âEscape is triggered the moment you are caught by pressing the corresponding button (s). “
For the purposes of this article, use the notation in the following diagram, which has become standard for the Tekken community.
An opponent would perform a basic throw by pressing 1 + 3 or pressing 2 + 4. To break a 1 + 3 roll, a player would press 1. To break a 2 + 4 roll, a player would press 2. Sometimes the opponent might use a more complicated “command” roll, such as d / f + 1 + 2, or f, f + 1 + 4. For those, a player would press 1 + 2. There are exceptions to these rules, and multiple throws (such as back throws) are essential. But that’s the general idea.
I imagine that one Tekken the newcomer would read the hint in the game – “Evasion launches when you are caught by pressing the corresponding button (s)” – and be completely misled. To counter a 1 + 3 throw, how would a person press 1 and not 1 + 3? To counter af, f + 1 + 4, how could a person press 1 + 2?
âWhen you get caughtâ is also vague. The play footage below shows one of King’s chain throws. Whenever the training dummy briefly changes color, from blue to normal and then to blue, this is the real window of opportunity to counter.
This color change is useful for mastering timing, but it is accessible through an extremely comprehensive but not intuitive training mode. To view it, a player would go to âDisplay Settingsâ and set âRecovery Animationâ to âDisplayâ.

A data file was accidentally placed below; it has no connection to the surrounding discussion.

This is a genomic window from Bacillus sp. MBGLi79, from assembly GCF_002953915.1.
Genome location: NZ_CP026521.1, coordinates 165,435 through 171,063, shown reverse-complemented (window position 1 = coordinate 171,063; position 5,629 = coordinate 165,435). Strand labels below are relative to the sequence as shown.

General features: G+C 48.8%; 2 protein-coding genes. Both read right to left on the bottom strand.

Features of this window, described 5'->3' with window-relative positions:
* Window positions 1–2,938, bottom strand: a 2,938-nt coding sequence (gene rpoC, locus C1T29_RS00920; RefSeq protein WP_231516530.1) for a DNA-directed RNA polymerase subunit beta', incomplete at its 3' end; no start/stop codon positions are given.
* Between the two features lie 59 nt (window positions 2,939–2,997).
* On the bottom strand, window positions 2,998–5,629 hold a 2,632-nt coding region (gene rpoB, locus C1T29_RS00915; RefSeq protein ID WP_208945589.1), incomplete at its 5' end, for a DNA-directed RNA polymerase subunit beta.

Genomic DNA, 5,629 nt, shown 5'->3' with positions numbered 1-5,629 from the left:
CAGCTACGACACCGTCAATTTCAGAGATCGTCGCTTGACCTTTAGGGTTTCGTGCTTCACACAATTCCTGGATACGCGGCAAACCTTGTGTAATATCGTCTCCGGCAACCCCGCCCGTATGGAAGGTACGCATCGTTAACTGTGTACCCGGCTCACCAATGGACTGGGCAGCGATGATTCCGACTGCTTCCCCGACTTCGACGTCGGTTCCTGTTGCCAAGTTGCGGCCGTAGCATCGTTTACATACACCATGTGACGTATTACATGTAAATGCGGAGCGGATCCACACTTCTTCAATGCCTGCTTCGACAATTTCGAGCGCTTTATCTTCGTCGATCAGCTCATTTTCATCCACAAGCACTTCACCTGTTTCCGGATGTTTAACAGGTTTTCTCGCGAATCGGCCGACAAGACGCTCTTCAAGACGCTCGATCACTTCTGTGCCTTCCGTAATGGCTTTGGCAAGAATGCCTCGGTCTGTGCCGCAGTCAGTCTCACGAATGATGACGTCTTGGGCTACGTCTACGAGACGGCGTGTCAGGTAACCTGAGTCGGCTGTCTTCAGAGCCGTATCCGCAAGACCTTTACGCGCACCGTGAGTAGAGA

How would a newbie navigate a menu full of unfamiliar options to enjoy a recovery animation display they might not even know existed? How would a beginner even know why Recovery Animation is important?
A tutorial in Practice mode could guide a player through all of the different menu options in the mode, thus maximizing the mode’s usage. As it stands, that’s wasted potential for the average player. It’s like giving a $ 400 tennis racquet to someone who is still learning to swing and expects them to improve.
Given the lack of tutorial, the Tekken community filled in the knowledge gap and demonstrated the mechanics to new players through various tutorial videos. But the community would be better off if everyone had the same level of foundational knowledge to begin with. For Tekken 7 to be truly accessible to new players, the game should provide the knowledge that the community currently has. An in-game tutorial would allow novice players to learn the game on their own, without the aid of external wikis or videos – to master the universal mechanics for all characters. And then more people can focus on the metagame, where the most interesting discussion takes place, and the unique strategies for each character.
New Tekken players should get thrown, not because they didn’t know how to break the throw, but because they couldn’t read the opponent’s movements correctly. New Tekken players should be swept away, not because they didn’t know how to do a low parry, but because they didn’t parry quickly enough. An in-game tutorial would mean new Tekken players could stop losing for the wrong reasons and start losing for the good ones.